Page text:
It was the third day of the Western Apicultural Society's 40th annual conference, and Oliver was there to show beekeepers how to determine the levels of Nosema or Varroa mite infection in their hives. He brought along his microscope, his four decades worth of beekeeping experience, and his humor.
His credentials: He owns and operates a small commercial beekeeping enterprise in the foothills of Grass Valley, Northern California. He and his two sons manage approximately 1000 colonies for migratory pollination, and they produce queens, nucs and honey.
Oliver holds two university degrees (BS) and master's (MS), specializing in entomology.
He is an avid scientist. He researches, analyzes and digests beekeeping information from all over the world in order not only to broaden his own depth of understanding and knowledge, but to develop practical solutions to many of today's beekeeping problems. He then shares that information with other beekeepers through his bee journal articles, worldwide speaking engagements and on his website, www.scientificbeekeeping.com. Oliver says on his website, "This is not a 'How You Should Keep Bees' site; rather, I'm a proponent of 'Whatever Works for You' beekeeping." He is never without a research project; he collaborates with the nation's leading bee scientists, and is a stickler for data. "I'm a 'data over dogma' guy, and I implore my readers to correct me on any information at this website that is out of date or not supported by evidence."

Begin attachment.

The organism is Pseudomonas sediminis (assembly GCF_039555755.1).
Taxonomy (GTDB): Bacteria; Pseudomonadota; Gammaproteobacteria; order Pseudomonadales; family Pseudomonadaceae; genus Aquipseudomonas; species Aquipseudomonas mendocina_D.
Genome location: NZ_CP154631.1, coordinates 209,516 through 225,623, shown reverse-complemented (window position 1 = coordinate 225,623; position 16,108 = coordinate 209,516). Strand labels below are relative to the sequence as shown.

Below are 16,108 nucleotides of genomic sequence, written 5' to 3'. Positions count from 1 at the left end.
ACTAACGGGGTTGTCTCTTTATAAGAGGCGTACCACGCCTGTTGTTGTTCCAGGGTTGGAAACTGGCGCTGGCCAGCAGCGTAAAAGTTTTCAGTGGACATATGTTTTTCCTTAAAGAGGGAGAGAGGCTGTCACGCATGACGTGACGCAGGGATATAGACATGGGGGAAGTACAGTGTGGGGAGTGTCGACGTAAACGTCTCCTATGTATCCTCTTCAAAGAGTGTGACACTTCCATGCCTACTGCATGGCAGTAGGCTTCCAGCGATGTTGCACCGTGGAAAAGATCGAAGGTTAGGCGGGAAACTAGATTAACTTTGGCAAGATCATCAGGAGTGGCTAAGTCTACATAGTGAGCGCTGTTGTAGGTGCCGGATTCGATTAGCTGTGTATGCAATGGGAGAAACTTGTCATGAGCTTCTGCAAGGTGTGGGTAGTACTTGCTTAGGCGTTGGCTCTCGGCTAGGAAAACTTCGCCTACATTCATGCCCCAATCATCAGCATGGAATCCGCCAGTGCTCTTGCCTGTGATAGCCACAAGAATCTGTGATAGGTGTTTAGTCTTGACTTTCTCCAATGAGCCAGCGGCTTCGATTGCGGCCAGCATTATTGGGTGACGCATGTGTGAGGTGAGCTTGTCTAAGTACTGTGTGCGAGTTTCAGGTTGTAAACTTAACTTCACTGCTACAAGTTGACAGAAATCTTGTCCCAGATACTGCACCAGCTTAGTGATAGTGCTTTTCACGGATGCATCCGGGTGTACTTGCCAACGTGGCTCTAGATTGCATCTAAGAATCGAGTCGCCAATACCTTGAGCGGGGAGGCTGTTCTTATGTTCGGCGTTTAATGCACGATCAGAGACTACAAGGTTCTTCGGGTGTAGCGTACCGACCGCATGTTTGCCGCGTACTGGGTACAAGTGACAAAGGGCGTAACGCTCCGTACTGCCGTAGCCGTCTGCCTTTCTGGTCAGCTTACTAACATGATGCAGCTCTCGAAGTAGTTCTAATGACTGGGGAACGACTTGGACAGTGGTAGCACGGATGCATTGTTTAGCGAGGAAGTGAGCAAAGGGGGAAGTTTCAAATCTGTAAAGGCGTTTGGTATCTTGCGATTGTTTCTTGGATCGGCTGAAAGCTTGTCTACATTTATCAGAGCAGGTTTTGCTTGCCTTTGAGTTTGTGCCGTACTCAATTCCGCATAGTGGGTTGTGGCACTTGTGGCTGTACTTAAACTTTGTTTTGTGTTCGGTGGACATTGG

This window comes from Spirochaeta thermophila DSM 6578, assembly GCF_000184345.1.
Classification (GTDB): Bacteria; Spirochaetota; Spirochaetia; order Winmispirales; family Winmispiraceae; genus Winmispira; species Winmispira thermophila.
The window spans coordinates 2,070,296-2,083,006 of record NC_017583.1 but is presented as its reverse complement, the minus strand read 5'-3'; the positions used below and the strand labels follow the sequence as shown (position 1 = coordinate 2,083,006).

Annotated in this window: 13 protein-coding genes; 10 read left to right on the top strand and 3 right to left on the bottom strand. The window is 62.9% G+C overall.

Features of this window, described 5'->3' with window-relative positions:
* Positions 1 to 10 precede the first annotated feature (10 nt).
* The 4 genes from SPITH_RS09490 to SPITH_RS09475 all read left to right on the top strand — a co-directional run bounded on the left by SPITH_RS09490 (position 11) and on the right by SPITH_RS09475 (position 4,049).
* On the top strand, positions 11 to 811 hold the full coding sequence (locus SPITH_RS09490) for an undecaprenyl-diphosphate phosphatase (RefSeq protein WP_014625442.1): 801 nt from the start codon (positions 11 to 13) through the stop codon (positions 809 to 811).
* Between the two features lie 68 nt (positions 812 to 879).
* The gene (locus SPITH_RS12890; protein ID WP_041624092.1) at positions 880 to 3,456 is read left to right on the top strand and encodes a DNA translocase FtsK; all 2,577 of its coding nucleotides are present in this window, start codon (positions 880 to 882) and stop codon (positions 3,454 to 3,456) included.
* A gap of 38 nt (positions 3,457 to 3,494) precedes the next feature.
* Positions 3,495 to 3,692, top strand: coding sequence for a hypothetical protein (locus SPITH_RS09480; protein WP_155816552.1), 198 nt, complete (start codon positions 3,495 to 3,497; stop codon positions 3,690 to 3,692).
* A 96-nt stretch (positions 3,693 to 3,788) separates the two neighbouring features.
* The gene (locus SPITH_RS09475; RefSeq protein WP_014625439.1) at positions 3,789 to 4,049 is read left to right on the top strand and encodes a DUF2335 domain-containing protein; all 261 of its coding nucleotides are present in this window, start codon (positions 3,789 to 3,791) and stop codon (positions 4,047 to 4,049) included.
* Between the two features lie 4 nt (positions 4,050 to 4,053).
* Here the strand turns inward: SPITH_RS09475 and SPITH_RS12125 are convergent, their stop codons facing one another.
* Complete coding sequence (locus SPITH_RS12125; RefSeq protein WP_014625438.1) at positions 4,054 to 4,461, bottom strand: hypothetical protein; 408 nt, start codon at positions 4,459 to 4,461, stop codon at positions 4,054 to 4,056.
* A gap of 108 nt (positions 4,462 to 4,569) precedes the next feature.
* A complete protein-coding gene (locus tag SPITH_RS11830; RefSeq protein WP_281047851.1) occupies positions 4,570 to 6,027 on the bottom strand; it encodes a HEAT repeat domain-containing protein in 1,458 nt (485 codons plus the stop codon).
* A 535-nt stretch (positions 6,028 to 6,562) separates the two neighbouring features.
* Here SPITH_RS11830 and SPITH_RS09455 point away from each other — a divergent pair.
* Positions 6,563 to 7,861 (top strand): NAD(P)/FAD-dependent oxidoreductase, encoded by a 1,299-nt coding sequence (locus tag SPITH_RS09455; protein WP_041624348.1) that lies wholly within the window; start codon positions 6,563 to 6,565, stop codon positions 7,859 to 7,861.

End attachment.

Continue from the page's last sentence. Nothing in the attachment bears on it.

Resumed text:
But back to his presentation. Got bees? Yes.
Oliver calmly reached into a hive and brought out a handful of nurse bees (the foragers were out foraging) as Sonoma County Beekeepers' Association newsletter editor Ettamarie Peterson watched. A longtime beekeeper and 4-H leader, she owns Peterson's Farm, Petaluma, a certified bee friendly farm. She marveled at the bees on his hand.
Seeking to share the bee-utiful bees, Oliver handed them over to her as photographers chronicled the encounter.
"See, they don't sting!" he said.
They did not. Here's proof!
Honey bees are still in trouble.
University of California scientists hammered home that point tonight during the PBS NewsHour program on the colony collapse disorder (CCD) and the declining bee population.
Extension apiculturist Eric Mussen of the UC Davis Department of Entomology told Spencer Michels of the PBS NewsHOur that "We really don't seem to have accomplished a whole lot (since CCD surfaced five years ago), because we're still losing, on an average, approximately 30 percent or more of our colonies each year. And that's higher than -- than it used to be. Only 25 percent of the beekeepers seem to have this CCD problem over and over and over. The other 75 percent have their fingers crossed and say, 'I don't know what this is, but it's not happening to me.'"
CCD is indeed frustrating, agreed Mussen, beekeeper-researcher Randy Oliver of Grass Valley, and UC San Francisco researchers Joseph DeRisi, Michelle Flenniken and Charles Runkel.
Flenniken, a postdoctoral fellow in the Raul Andino lab at UCSF and the recipient of the Häagen-Dazs Postdoctoral Fellowship in Honey Bee Biology at UC Davis, was among the team of scientists who recently discovered four new bee viruses, a discovery that may help unlock the secrets of why the bee population is declining.